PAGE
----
Wait, Is The iPhone X Expensive?

While analysts are divided over the future demand for the latest iPhone, some are now prophesizing that hey, consumers might be turned off by a stupid expensive price tag. Like a $1,579 smartphone. Sinolink Securities analyst Zhang Bin walked back his iPhone X sales forecast on Monday, predicting in a report that Apple will ship 35 million of the devices in the first quarter of 2018, which is about 10 million less than his original estimate.

"After the first wave of demand has been fulfilled, the market now worries that the high price of the iPhone X may weaken demand in the first quarter," Zhang wrote, Bloomberg reported.

Monday's report had a bleak ripple effect Apple shares. Bloomberg noted that Lens Technology Co, Shenzhen Desay Battery Technology Co and Largan Precision Co all took a hit on Monday. "Lens recovered some of the losses on Tuesday, while Largan continued to slide," Bloomberg reported, noting that Shenzhen Desay "was little changed."

JL Warren Capital LLC also predicted that iPhone X sales will take a hit in the first quarter of next year, down to 25 million devices from 30 million in the the last quarter of 2017. In a message to clients on Friday, the research firm cited the costliness of the new iPhone "and a lack of interesting innovations," according to Bloomberg.

And Taiwanese newspaper Economic Daily News reported that Apple's iPhone X forecast for the first three months of 2018 was lowered to 30 million devices from 50 million, according to "unidentified supply chain officials."

Loop Capital and Jefferies analysts are more confident of consumer willingness to shell out $1,579, the former predicting that iPhone X sales will hit 40-45 million in the first quarter of 2018 and the latter predicting about 40 million in that same time period.

Tim Cook was optimistic, albeit vague, back in November when questioned about the demand for the $1,579 phone. "The ramp for iPhone X is going well, especially considering it being the most advanced iPhone created," he told Morgan Stanley analyst Kate Huberty during the company's fourth quarter earnings call.

Cook also attempted to rationalize spending $1,579 on a slightly more sophisticated rectangle by comparing it to the purchase of a fancy cup of coffee. "An iPhone X costs less than one coffee per day at one of those nice coffee places," Cook said during the earnings call, drawing a comparison to those who pay for the iPhone X on a monthly payment plan.

And if you're really committed to the planned obsolescence cycle, you'll surely have no problem sacrificing those fancy pastries for next year's new iPhone. But for those disinclined or unable to drop $1,579 on a new phone, there are a number of great, affordable alternatives.




    And we all remember the last time an analyst got it right.

    And I can't really comment as I refuse to pay more than $300 for a phone.

    I certainly would have gotten one but whether I can afford it or not, that is too expensive for a phone.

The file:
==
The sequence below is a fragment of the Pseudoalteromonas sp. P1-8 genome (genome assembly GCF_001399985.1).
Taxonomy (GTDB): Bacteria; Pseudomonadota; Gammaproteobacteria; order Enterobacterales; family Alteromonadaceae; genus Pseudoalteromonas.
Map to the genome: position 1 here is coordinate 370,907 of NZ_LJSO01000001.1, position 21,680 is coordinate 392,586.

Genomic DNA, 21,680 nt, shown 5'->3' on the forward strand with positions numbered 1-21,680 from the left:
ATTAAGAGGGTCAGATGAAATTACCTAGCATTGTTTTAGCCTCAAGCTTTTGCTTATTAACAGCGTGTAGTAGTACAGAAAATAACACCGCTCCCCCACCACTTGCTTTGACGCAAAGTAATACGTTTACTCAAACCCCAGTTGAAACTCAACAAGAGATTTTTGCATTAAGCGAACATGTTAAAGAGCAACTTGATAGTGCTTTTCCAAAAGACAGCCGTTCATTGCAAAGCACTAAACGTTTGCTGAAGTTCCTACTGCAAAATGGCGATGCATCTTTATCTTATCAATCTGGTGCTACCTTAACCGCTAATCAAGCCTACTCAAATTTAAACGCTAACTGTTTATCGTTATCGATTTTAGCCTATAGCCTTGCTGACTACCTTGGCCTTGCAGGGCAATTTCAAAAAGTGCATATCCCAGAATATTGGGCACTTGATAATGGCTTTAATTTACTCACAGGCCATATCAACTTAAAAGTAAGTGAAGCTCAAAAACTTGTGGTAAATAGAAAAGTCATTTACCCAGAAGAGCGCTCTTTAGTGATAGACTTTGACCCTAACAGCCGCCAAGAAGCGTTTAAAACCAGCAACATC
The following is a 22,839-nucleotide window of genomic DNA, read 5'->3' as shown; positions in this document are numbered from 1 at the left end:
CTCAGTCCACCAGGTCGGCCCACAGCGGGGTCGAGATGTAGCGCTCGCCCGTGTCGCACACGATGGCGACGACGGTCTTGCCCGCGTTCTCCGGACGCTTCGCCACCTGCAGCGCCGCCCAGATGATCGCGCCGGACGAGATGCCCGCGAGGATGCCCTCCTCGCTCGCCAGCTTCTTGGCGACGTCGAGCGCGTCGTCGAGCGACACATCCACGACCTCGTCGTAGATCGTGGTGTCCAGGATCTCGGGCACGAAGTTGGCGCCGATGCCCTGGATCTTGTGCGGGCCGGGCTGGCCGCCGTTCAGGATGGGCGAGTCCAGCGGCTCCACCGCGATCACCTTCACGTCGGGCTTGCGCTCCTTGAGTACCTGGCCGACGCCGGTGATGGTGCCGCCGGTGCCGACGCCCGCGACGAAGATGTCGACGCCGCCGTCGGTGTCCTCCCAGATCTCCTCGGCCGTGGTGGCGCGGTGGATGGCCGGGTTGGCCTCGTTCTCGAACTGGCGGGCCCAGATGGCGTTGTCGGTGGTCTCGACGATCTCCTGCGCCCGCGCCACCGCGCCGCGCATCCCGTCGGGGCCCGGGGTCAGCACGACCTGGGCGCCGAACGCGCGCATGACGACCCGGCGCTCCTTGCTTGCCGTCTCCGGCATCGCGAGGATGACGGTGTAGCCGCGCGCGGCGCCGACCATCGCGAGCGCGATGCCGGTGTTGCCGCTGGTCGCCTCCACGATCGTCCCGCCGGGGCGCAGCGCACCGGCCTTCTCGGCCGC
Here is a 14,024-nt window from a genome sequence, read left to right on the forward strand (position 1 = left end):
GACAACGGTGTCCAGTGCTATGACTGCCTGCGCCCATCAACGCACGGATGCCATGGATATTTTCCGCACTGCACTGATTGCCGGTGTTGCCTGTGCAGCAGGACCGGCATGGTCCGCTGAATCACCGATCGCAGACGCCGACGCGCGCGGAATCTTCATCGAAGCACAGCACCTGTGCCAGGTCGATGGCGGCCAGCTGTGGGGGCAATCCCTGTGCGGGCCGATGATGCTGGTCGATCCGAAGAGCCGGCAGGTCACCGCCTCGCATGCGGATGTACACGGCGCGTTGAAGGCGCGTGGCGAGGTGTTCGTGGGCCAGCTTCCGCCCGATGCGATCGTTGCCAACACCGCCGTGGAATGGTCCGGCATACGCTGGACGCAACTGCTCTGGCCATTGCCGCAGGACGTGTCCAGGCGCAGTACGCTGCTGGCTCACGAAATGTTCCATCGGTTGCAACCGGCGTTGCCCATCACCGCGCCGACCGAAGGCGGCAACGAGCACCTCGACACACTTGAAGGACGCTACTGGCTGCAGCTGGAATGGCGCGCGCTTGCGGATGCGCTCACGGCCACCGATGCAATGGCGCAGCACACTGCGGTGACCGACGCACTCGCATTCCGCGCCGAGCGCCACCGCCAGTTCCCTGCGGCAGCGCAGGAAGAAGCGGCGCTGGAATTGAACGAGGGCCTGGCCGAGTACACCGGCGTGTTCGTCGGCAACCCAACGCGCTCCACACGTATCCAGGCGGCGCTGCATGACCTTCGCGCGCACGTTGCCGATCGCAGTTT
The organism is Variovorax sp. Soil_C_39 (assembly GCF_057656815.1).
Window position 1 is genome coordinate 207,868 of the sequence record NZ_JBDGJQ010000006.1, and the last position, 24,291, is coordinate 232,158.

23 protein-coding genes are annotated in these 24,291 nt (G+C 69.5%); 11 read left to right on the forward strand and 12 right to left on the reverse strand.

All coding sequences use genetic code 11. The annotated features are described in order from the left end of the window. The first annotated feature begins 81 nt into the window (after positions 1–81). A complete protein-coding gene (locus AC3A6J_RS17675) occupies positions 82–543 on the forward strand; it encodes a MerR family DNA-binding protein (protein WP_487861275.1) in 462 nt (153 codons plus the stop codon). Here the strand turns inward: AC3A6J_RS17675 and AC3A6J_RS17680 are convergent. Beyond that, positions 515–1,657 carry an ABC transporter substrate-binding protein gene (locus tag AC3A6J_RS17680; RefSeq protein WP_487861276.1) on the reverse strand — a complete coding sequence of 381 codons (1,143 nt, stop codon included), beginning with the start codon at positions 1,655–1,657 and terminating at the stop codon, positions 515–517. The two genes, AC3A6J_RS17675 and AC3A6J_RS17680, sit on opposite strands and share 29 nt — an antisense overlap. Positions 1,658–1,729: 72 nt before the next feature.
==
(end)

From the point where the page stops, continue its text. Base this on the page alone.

Wait, Is The iPhone X Expensive?

    In my opinion, yes.

    Samsung's flagship - Note8 - undercuts the X's highest spec model by a few hundred dollars retail, and even that is quite expensive...

    I was fortunate and waited for an eBay sale to get an S8 - originally it was $1149 RRP, and I got it for $800 Australian stock.
    Without even trying, comparatively they go online for around that price, nine months after it's release.

    In comparison, it had only be on the market for four months when I bought mine.
    iPhone's hardly decrease in price, and marginally after it successors are released.

    Granted, the X has more features, but how does this make any different to handsets several years released ago when they got better and sold for around the same price, factoring in inflation...

    The flagship Nokia's went online for around $600~700 for current models.
    I got the iPhone 4 and the 5 for $650, though I paid slightly over $900 for the 6S.
    The 7 was well over $1000 and I held back, getting the S8 instead.
    These were current models upon purchase. There appears to be a bit of a theme here...

    It cuts both ways; if Apple chooses to source costly or difficult components and their engineering complicates production, the unit price shouldn't be passed onto the consumers.
    Having said that, if people are happy to fork out the cash, kudos to Apple.

    Expensive is a subjective thing really. If you're earning a lot of money then it's probably not, if you're a lower income earner then yes, it's expensive.

    Also compared to what you're getting for the money and the alternatives on the market. It is the most expensive phone available for the masses (I'm not including those bullshit gold plated, diamond encrusted shit that kicks around for the celebrities).

      I earn a lot of money, i still wouldn't drop 1.5k on a phone. Just because someone earns a lot doesn't mean they are fine with spending their money on overpriced junk.

        No doubt. Personal preference also comes into play, but lets say you're someone who like cars. So you buy an 80k car. Someone with a lower income would consider that very expensive for something that can be purchased for 20k and does the same job.

    I didn't like the low resolution "super retina" display or the 5mm all round bezel.

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